One of the major obstacles in the treatment of pancreatic cancer is the ‘defense wall’ that is formed around the tumor. This ‘desmoplastic stroma’ prevents chemotherapy from reaching the tumor. Scientists of the University of Twente now found out which part of the stroma can best be attacked. Furthermore, they discovered a peptide than can serve as an attacker. In ‘Science Advances’ they show that using the combination of the peptide and the cytostatics, tumor volume can be drastically reduced. In a few years, the first therapeutic studies may be done.
Pancreatic cancer is the cancer with the worst survival rates. After the – often late – diagnosis, most of the patients die within 3 to 4 months. Surgery for removing the tumor is, in many cases, not possible because of the risk of damaging other vital organs. Chemotherapy, using gemcitabine, often isn’t successful, because the tumor cells are surrounded by fibroblasts and fibrous matrix network so-called desmoplastic stroma, that can be much bigger in size than the tumor cells nest itself.
Can we reduce the stroma and, first of all, find the key element that can be attacked? That was the question Jai Prakash and his team started with. After many comparative studies, a protein called integrin alpha 5, ITGA5 proved to be decisive in the survival rate of patients with pancreatic cancer. For this, tumor tissues of ~140 patients were examined. Furthermore, with extensive biological experiments the team proved that attacking ITGA5 biologically would reduce the stroma and give a better access to the tumor. The next crucial question was: can we find a substance for effectively attacking ITGA5?
Eighty percent reduction
In their Science Advances paper, the researchers now discovered a short crucial sequence of seven amino acids, that is hidden in a large protein from our own body named fibronectin, of over 1000 amino acids, after laborious screening work. This sequence is named AV3 peptideand turned to be the best candidate for blocking ITGA5. First tests, with tumor tissue and stroma in a petri dish developed in three-dimensional culture, showed that tumor volume could be reduced after AV3 and gemcitabine were added. Tests with a human tumor inserted into a mouse also showed reduction of up to 80 percent of the tumor volume. Reducing the tumor in size, could already open the way for surgery. But according to Jai Prakash, higher doses of AV3 with cytostatics could even remove the tumor as a whole.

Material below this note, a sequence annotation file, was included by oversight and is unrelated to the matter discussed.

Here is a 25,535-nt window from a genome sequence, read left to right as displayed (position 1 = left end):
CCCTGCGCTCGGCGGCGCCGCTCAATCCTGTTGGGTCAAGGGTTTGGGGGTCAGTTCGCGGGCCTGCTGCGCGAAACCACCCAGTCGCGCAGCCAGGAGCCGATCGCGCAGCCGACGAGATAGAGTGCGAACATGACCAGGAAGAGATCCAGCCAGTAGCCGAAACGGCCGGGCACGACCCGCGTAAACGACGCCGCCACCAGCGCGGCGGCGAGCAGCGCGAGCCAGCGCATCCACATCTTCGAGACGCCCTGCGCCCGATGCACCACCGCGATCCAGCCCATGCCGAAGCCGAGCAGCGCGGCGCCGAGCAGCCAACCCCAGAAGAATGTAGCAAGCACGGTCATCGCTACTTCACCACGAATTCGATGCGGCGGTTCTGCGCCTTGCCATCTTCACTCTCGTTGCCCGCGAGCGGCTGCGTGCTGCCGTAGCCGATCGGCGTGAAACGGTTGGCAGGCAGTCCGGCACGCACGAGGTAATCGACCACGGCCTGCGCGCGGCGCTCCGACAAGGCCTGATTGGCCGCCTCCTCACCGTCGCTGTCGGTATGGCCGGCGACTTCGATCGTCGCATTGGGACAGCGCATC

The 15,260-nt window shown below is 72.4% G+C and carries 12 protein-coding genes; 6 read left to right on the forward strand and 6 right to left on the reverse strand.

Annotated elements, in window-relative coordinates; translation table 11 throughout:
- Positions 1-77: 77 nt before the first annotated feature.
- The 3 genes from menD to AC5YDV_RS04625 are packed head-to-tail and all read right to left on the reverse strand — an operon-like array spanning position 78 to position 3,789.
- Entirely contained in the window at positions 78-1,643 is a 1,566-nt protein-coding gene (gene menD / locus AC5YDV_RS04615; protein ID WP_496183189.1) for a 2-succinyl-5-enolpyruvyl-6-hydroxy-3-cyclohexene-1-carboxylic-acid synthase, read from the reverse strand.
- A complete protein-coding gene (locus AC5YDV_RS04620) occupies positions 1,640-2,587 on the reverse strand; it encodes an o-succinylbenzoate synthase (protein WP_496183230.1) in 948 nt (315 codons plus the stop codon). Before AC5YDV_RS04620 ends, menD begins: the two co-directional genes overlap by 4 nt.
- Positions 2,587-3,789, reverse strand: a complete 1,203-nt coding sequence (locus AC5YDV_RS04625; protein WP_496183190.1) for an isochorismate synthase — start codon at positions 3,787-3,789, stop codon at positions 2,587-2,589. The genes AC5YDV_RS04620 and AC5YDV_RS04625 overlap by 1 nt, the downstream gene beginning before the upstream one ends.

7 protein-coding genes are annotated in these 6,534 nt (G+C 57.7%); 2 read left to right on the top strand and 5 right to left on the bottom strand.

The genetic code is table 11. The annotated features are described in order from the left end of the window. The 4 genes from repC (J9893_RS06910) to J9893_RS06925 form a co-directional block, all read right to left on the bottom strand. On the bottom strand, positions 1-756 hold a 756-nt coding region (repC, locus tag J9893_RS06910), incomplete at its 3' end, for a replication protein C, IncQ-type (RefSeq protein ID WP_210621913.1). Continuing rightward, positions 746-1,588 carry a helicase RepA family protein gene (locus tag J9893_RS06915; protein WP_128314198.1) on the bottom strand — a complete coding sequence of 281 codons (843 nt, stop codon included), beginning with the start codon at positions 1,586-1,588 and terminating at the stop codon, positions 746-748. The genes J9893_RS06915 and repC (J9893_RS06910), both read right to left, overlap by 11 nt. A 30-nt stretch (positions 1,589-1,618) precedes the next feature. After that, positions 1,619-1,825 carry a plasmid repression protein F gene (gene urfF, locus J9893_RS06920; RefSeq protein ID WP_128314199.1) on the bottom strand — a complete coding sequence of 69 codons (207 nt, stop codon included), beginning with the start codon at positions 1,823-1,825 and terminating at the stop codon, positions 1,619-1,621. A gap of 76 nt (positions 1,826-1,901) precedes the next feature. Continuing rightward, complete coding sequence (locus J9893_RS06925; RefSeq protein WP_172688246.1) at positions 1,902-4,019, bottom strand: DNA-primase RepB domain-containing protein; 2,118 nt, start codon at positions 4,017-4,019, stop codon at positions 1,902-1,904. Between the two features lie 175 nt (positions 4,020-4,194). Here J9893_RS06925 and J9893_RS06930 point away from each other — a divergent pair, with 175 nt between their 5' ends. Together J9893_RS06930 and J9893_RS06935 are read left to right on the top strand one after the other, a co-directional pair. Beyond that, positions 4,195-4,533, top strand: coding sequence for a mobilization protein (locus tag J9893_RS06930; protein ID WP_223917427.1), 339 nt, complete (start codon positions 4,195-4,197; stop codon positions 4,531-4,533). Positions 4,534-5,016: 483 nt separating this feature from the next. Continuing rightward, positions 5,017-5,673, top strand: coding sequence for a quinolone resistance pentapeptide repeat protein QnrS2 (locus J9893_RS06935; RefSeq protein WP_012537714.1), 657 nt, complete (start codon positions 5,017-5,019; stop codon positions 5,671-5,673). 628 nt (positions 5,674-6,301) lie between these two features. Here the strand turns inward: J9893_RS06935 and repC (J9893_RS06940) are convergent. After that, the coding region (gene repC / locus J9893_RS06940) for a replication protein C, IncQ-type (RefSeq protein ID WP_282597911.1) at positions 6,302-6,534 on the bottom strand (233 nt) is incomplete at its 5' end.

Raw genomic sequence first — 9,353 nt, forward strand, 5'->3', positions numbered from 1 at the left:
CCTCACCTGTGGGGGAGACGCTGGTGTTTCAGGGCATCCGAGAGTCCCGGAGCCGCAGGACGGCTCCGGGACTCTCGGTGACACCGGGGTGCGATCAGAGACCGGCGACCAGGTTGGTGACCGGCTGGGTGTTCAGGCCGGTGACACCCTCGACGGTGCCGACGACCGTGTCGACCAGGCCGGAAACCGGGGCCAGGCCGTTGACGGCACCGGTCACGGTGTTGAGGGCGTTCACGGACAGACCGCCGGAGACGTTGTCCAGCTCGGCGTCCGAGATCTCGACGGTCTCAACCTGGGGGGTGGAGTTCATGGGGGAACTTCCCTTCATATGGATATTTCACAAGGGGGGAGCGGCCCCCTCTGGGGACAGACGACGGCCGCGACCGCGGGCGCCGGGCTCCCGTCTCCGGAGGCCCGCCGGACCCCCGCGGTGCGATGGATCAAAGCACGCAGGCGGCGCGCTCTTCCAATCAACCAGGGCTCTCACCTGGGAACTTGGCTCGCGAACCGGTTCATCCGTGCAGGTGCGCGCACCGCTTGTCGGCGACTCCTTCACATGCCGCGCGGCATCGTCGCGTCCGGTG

Before testing this on humans, it is necessary to determine the response of healthy humans on AV3. Until now, there are no signs of toxicity. After AV3 proves to be safe, there will be a procedure for approval, followed by clinical trials using both AV3 and cytostatics. Jai Prakash patented the peptide and started a company called ScarTec Therapeutics, with Dutch Research Council (NWO-TTW) and EU support, for accelerating the introduction of the new type of medication. ScarTec is actively seeking investment for the development of this peptide to reach patients in the near future. Jai Prakash says that if the required investment is successfully acquired, the first in-man study is expected in 2021 while the therapeutic studies in patients can start in 2022-2023.
Professor Jai Prakash is leading theTargeted Therapeutics section of the Biomaterials, Science and Technology group. The group is part of the Techical Medical Centre (TechMed Centre) of the University of Twente.
Full bibliographic information
Science Advances, 4 September 2019, ‘ITGA5 inhibition in pancreatic stellate cells attenuates demoplasia and potentiates efficacy of chemotherapy in pancreatic cancer’ by Praneet Kuninty, Ruchi Bansal, Susanna de Geus, Deby Mardhian, Jonas Schnittert, Joop van Baarlen, Gert Storm, Maarten Bijlsma, Hanneke van Laarhoven, Josbert Metselaar, Peter Kuppen, Alexander Vahrmeijer, Arne Östman, Cornels Sier and Jai Prakash.